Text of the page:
In any case, they’ll be closer to home!

Controversy of Indian Media in Australia

Over the past few months, we have come across various articles in the media depicting the state of affairs for students of Indian origin living in Australia.  Attacks against Indians (allegedly racially motivated) and, what was perceived to be, a poor response by the police and leaders sparked protests in both Australia and India.  Widespread media coverage in India has been especially critical of Australia’s handling of this violence.  On the other hand, however, the Indian media’s coverage has been likened to hysteria by many in Australia.  Many are saying that the Indian media has done more harm than good in their coverage of the events, and in doing so, have shadowed the real problems faced by students in Australia.

So what exactly is going on?  A few days ago we received an email from a TLH reader in Australia who wanted to share his perspective on the situation:

I am a year 12 student from Australia about to go into university and I would just like to express some opnions which I hope you could take to the readers of The Langer Hall. Recently there has been much uproar in the Indian media and community about these so-called racist attacks on Indian students in Australia. It really pained me to hear how such events could occur in what has developed to be one of the most multicultural countries in the world. Having just finished school I can say that the range of cultures and backgrounds which I have been exposed to…has been awesome. In my fifteen years as a turbaned boy I have not once felt like this country holds any form of racist ideas against me. My father has been a turbaned bus driver, and now a train driver for many years and he expresses similar ideas to me… Just recently the news begins to appear through investigations by Australian Police that many of these attacks on Indian students..were in fact carried out by other Indian students. I am not saying that all the attacks that occur…are by Indians…but i am raising the point that Australia is not as bad as many people make it seem. I see in Indian newspapers everyday that there was some attack on an Indian and they request Indians to stop going to Australia. Yet not one paper made mention of the fact that it was Indian students who had been arrested for the murders. Well I suppose that is expected in India… [-KS]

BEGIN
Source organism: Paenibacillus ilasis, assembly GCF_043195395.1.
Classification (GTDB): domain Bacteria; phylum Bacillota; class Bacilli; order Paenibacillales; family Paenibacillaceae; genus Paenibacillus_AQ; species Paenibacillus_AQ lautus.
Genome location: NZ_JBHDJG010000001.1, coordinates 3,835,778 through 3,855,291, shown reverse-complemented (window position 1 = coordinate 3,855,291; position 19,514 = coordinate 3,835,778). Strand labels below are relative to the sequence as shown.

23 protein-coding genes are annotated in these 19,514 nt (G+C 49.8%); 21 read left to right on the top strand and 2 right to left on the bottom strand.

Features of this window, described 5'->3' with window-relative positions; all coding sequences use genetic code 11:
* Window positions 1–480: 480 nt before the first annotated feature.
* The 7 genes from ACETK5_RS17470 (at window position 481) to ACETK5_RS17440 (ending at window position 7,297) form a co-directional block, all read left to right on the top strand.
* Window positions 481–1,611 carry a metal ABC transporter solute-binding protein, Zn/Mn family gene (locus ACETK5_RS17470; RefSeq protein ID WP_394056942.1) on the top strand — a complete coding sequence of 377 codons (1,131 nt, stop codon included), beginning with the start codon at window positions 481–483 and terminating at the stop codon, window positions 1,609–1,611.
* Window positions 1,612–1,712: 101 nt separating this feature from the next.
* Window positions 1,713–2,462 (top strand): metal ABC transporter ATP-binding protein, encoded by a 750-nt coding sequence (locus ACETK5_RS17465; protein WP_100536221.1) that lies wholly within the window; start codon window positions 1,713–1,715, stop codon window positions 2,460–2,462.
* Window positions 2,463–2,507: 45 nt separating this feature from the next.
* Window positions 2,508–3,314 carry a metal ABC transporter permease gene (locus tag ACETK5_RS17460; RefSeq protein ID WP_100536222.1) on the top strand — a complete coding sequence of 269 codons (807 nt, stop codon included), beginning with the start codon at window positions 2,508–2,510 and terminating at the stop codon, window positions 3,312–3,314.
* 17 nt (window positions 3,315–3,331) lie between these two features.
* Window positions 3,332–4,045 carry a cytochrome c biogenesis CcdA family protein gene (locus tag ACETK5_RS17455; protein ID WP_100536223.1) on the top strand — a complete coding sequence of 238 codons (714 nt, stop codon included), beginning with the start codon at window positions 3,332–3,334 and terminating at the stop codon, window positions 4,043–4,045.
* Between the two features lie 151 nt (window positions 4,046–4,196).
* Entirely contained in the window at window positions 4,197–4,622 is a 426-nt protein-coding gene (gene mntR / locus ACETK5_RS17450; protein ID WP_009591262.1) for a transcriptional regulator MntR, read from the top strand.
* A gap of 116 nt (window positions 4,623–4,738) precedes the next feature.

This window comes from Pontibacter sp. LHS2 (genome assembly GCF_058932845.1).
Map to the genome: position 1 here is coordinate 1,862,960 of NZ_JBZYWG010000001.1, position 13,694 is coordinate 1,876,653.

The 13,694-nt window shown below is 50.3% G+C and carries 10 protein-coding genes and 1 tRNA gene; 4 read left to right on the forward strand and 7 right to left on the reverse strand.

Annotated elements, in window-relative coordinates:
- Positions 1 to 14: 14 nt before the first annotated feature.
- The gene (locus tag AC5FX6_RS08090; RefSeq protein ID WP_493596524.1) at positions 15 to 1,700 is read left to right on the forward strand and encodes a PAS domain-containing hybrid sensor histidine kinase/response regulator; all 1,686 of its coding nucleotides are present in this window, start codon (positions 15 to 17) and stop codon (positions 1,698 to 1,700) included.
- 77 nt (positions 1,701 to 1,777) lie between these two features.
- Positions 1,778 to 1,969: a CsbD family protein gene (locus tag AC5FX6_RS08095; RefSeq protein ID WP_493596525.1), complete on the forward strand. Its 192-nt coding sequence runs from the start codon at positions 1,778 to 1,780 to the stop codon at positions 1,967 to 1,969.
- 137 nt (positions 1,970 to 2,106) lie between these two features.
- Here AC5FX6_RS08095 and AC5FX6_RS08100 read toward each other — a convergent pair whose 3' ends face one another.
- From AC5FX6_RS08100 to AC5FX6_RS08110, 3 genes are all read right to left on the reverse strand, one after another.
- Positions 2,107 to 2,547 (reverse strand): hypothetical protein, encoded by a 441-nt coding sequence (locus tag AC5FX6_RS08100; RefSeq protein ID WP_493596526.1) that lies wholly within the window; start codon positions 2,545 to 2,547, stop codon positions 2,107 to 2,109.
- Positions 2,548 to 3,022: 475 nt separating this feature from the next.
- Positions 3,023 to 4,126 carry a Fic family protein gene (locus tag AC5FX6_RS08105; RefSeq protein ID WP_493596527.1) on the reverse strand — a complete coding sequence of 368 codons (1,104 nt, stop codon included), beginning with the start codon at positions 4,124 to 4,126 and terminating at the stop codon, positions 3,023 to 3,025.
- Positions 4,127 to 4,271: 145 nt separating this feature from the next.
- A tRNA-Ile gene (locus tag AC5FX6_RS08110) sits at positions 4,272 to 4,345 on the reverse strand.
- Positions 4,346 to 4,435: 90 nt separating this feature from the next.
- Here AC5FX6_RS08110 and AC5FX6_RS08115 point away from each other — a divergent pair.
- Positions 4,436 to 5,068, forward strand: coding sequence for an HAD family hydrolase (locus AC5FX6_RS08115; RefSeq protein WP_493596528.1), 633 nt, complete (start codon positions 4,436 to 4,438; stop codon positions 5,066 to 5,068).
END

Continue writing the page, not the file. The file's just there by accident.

Nov. 21: Women in 1984 (SF) & Lahir(NY)

Two great events are happening this Saturday: in San Francisco- “Women in 1984”; in New York- Lahir.

If you’re anywhere near either of these 2 cities, you better be there, or you’ll regret missing out!

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Dr. Cynthia Mahmood (Fighting for Faith and Nation), Navkiran Kaur Khalra (daughter of Jaswant Singh Khalra), and Jasmine Kaur Marwaha (Ensaaf) will share their narratives and links to the struggle of the post 1984-period.
Dr. Cynthia Mahmood’s work deals directly with the issue of militancy and she will discuss the violence in Punjab from the macro lens of India as a democracy.
Navkiran Kaur Khalra will speak of her own experiences as the daughter of S. Jaswant Singh Khalra and the heritage of his vision. The Khalra family’s narratives is inherently linked to the states backlash against movements desiring human rights and autonomy.
Jasmine Kaur Marwaha, human rights lawyer for Ensaaf, will be discussing the the right to reparations for victims of the November 1984 pogroms, as well as victims of the Punjab counterinsurgency, from a gendered perspective.
Saturday, November 21st, 2009 | 12—4pm | 166 Barrows Hall (UC Berkley)


Being a Vessel: in Sikhi, and the West

By neglecting art, we’ve been neglecting our spirituality. And perhaps vice versa.  Perhaps we could practice receiving a little more, instead of doing, as we normally do.

Most of us, especially in Asian communities that so highly value scientific endeavor, and want the next generation to all be doctors, grossly undervalue art.  Sadly, this might be stunting our spirituality.

How often have your teachers, parents, and other adults in your life impressed upon you the importance of active effort, purposeful thought, and discipline?  The scientific methods we rely upon to explain our environments and the universe all rely on these traits and oh-so-important- rationality. Through decades of education, we’re pounded into submission, learning to accept that rationality is good, and irrationality, bad.

But that’s not entirely true.  And in the last week, I noticed that both Japji Sahib and a popular American site (especially amongst techies) bypassed rationality to focus on the importance of a different kind of knowledge – intuition.  And it rang true.  Intuitively.  Irrationally.

From the 13th Pauri of Japji Sahib: